Senators announce bipartisan deal to aid veterans exposed to burn pits

Associated Press/Simon Klingert
In this April 28, 2011, photo, an Afghan National Army pickup truck passes parked U.S. armored military vehicles, as smoke rises from a fire in a trash burn pit at Forward Operating Base Caferetta Nawzad, Helmand province south of Kabul, Afghanistan.

The top members of the Senate Veterans’ Affairs Committee announced a deal on Wednesday to provide care to veterans who were exposed to toxic burn pits.

Sens. Jon Tester (D-Mont.) and Jerry Moran (R-Kan.) introduced the Sergeant First Class Heath Robinson Honoring Our PACT Act of 2022, which they hailed as “the most comprehensive toxic exposure package the Senate has ever delivered to veterans in this country’s history.”

“For far too long, our nation’s veterans have been living with chronic illness as a result of exposure during their time in uniform,” the senators said in a joint statement.

“Today, we’re taking necessary steps to right this wrong with our proposal that’ll provide veterans and their families with the health care and benefits they have earned and deserved.”

The announcement comes after nearly a year of bipartisan negotiations between the Senate and House veterans’ affairs committees.

President Biden has prioritized helping veterans exposed to toxic burn pits, saying in mid-April that he would sign legislation on the topic immediately.

In a statement, White House Press Secretary Karine Jean-Pierre said passing the bill would be a “welcome and long-awaited achievement for the veterans who have served us so well.”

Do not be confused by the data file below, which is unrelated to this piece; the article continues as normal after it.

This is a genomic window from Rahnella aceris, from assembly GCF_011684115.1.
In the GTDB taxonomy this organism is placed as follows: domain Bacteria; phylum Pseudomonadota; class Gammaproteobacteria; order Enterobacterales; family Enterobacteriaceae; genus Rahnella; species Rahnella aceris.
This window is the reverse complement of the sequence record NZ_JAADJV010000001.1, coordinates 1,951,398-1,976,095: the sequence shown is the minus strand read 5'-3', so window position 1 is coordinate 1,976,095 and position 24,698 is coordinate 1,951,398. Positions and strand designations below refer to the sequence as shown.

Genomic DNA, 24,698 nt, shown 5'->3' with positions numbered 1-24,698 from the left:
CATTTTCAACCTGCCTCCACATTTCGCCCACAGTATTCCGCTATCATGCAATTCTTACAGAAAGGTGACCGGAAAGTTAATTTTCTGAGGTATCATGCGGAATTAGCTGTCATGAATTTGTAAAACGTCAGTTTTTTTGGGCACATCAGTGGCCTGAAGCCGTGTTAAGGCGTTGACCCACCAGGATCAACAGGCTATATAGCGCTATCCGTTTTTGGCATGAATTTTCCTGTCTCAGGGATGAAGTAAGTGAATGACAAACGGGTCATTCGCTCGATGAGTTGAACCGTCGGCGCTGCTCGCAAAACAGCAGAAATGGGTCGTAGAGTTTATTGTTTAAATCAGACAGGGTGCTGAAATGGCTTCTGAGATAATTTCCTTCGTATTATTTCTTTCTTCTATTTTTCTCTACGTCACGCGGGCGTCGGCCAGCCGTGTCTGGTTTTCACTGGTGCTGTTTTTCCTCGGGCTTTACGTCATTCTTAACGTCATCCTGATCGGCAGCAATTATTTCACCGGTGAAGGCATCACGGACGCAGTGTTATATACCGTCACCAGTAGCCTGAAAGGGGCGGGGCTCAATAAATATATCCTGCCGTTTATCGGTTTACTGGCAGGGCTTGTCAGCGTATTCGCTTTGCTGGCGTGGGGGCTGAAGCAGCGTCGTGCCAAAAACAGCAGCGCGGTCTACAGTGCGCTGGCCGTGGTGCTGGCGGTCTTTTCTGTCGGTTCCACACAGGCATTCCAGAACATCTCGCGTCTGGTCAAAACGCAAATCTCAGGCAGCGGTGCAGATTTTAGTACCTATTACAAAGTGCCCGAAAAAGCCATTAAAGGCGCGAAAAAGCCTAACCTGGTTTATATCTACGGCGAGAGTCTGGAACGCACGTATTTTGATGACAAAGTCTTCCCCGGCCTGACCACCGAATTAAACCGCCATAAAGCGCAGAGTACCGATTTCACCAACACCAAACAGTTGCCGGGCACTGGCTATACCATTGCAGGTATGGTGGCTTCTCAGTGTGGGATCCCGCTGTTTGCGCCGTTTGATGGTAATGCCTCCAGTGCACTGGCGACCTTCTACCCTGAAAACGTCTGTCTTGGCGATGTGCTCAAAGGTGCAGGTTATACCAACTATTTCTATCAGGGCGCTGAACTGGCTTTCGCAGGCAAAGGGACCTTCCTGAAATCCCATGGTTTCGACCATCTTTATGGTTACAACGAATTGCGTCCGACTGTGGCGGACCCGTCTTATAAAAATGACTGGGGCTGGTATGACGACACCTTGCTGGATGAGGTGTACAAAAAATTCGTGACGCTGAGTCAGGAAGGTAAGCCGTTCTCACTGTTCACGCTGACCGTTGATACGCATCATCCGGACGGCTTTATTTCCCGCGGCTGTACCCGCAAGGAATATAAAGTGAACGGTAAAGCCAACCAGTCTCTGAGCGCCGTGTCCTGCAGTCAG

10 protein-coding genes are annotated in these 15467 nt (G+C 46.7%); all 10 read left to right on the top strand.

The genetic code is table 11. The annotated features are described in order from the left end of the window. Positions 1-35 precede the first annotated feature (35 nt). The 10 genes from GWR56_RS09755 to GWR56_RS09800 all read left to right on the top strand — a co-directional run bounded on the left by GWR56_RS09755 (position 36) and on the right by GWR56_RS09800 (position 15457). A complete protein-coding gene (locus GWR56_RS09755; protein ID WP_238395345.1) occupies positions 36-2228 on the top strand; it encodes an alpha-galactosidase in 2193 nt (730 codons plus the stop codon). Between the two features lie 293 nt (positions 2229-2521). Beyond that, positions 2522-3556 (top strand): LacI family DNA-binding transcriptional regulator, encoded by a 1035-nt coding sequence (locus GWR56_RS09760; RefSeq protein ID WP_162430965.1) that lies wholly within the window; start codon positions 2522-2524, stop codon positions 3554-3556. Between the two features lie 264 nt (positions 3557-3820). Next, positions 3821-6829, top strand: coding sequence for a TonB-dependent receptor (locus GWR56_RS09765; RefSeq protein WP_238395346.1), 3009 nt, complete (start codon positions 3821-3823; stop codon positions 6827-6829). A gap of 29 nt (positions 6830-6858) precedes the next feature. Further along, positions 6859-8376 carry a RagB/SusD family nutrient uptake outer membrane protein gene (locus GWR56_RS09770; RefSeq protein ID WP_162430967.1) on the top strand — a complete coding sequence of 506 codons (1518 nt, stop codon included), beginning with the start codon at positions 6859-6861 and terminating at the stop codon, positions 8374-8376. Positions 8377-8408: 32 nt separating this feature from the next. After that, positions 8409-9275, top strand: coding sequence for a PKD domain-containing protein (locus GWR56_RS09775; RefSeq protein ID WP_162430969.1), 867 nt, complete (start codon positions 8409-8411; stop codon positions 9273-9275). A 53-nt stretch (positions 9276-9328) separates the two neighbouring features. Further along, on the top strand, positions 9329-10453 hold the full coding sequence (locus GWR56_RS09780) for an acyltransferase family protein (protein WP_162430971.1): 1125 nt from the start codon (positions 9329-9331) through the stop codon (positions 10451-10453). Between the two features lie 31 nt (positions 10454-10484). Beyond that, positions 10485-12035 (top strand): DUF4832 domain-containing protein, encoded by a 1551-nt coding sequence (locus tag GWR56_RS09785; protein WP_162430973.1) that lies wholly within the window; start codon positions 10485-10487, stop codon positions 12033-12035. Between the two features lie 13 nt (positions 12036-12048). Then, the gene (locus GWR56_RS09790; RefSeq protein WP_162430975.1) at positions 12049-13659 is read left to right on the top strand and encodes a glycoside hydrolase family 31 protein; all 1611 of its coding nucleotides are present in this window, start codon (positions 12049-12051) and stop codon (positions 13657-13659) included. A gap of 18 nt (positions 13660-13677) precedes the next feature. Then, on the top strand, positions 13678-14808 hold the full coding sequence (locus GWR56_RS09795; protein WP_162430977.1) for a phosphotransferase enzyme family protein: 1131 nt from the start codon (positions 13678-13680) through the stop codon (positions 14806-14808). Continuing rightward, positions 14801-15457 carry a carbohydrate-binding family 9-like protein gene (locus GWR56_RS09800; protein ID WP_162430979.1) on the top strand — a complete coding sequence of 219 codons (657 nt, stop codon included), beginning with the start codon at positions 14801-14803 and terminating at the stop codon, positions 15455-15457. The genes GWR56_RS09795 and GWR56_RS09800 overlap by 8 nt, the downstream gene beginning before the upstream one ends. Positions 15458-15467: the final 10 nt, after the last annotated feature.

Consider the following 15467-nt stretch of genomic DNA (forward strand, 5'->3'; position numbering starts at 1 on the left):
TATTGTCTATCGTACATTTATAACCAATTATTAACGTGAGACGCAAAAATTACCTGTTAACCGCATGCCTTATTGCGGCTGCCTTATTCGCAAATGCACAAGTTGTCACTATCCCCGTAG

“President Biden believes that we have a sacred obligation to support veterans, their families, caregivers, and survivors,” she said. “That’s why, as part of his first State of the Union address, he identified supporting veterans as a key pillar of his Unity Agenda and an issue that can unite the country — Republicans and Democrats.”

Senate Majority Leader Charles Schumer (D-N.Y.) said he plans to bring the bill to the floor when the upper chamber returns from Memorial Day weekend.

Burn pits were used for open-air combustion of trash and other solid waste in Southeast Asia and Afghanistan. It’s estimated that 3.5 million veterans were exposed to burn pits and qualify for care through the Department of Veterans Affairs.  

The House and the Senate have separately passed legislation addressing toxic exposures. Most recently, the lower chamber passed legislation in early March that would establish a presumption of service connections for two dozen types of respiratory illnesses and cancers.  

Tester and Moran’s legislation is named for Sgt. 1st Class Heath Robinson, who deployed to Kosovo and Iraq with the Ohio National Guard. He died in 2020 from toxic exposure.

The legislation would expand the Department of Veterans Affairs health care eligibility to veterans who served after the Sept. 11, 2001, terrorist attacks and create a framework to establish a presumption of service connection for 23 conditions related to toxic exposures.

The bill would also expand presumptions of connection related to Agent Orange, a mix of herbicides most notoriously used during the Vietnam War.

Further, it aims to strengthen research on toxic exposure and improve resources and training for toxic-exposed veterans. It also aims to improve claims processing for these veterans.

Tags Biden Charles Schumer Jerry Moran Jon Tester Karine Jean-Pierre

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